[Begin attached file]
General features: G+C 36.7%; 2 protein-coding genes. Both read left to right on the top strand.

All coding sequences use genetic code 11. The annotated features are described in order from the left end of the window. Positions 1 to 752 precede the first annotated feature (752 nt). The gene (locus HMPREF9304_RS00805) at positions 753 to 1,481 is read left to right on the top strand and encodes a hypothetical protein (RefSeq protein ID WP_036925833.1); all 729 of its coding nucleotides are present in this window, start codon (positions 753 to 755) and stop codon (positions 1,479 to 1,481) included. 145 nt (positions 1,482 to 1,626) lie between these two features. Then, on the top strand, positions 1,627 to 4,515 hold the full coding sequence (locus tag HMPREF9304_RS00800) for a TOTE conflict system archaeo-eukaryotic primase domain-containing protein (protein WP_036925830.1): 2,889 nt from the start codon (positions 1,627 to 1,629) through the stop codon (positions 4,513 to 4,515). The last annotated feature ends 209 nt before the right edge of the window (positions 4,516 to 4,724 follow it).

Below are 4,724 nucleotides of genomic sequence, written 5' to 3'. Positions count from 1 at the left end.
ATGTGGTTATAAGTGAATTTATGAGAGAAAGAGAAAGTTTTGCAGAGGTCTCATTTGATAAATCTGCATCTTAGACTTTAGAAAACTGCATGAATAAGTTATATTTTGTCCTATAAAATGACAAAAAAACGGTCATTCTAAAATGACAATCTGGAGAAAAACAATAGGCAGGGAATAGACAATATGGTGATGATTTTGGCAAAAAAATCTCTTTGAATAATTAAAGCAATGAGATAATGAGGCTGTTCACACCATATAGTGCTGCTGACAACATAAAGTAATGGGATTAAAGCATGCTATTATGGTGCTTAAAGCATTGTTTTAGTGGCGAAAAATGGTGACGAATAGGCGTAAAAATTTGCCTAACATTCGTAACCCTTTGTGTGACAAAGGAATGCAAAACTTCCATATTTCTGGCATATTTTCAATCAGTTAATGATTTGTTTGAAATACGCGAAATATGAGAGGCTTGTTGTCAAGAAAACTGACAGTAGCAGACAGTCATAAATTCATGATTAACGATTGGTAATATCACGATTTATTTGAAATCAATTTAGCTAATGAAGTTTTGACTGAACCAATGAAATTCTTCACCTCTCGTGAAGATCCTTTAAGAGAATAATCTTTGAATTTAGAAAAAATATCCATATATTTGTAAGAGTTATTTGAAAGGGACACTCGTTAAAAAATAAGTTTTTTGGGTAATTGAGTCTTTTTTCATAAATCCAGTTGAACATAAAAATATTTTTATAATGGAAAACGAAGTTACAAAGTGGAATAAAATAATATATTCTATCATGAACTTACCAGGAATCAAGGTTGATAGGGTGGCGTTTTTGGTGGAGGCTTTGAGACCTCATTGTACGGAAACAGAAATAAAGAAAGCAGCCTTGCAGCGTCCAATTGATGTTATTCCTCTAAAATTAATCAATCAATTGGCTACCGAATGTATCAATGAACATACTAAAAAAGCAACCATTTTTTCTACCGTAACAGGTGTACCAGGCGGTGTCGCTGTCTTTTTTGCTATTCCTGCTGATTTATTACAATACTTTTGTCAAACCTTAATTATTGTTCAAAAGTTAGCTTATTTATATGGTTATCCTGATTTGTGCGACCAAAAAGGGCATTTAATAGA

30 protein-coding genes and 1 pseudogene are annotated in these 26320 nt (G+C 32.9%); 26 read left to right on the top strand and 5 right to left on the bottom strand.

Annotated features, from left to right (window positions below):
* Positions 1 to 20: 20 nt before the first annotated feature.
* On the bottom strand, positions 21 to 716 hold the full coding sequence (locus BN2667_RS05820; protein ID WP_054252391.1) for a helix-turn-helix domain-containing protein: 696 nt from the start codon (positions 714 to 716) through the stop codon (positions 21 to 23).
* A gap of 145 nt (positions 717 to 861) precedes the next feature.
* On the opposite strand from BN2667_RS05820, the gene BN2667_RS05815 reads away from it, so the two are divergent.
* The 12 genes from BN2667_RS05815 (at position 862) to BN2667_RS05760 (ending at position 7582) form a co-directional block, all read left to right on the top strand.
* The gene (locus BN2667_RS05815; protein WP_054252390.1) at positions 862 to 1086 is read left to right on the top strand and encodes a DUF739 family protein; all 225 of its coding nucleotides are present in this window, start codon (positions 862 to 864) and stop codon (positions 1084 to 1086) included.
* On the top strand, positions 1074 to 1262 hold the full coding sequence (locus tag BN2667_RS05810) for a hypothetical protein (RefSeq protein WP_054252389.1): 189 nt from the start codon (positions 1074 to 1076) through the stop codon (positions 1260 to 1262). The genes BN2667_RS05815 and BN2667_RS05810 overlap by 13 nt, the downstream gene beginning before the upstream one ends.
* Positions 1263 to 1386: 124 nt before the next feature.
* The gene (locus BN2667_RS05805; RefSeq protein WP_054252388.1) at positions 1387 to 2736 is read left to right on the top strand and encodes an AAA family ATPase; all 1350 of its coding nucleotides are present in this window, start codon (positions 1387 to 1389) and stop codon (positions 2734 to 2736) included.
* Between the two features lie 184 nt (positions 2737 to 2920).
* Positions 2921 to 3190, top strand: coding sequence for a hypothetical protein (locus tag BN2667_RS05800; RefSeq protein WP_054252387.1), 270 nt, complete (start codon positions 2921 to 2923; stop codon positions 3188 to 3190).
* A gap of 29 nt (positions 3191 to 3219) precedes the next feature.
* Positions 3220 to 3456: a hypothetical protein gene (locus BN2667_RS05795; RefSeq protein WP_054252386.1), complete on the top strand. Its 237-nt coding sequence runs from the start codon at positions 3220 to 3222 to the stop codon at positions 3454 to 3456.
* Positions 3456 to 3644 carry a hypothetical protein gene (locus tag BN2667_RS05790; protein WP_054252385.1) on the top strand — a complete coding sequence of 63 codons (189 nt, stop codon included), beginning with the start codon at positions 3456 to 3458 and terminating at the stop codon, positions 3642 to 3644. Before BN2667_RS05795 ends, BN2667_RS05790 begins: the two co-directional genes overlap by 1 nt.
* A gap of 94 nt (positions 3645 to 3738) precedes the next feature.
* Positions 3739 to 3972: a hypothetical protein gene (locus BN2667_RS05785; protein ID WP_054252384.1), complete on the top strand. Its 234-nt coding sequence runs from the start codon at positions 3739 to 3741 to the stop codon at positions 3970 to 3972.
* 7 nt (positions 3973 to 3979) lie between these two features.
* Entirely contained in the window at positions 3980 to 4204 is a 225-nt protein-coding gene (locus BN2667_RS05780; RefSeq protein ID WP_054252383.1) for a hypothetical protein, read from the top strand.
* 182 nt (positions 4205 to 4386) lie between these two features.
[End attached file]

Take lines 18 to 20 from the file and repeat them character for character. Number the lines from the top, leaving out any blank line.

* A gap of 29 nt (positions 3191 to 3219) precedes the next feature.
* Positions 3220 to 3456: a hypothetical protein gene (locus BN2667_RS05795; RefSeq protein WP_054252386.1), complete on the top strand. Its 237-nt coding sequence runs from the start codon at positions 3220 to 3222 to the stop codon at positions 3454 to 3456.
* Positions 3456 to 3644 carry a hypothetical protein gene (locus tag BN2667_RS05790; protein WP_054252385.1) on the top strand — a complete coding sequence of 63 codons (189 nt, stop codon included), beginning with the start codon at positions 3456 to 3458 and terminating at the stop codon, positions 3642 to 3644. Before BN2667_RS05795 ends, BN2667_RS05790 begins: the two co-directional genes overlap by 1 nt.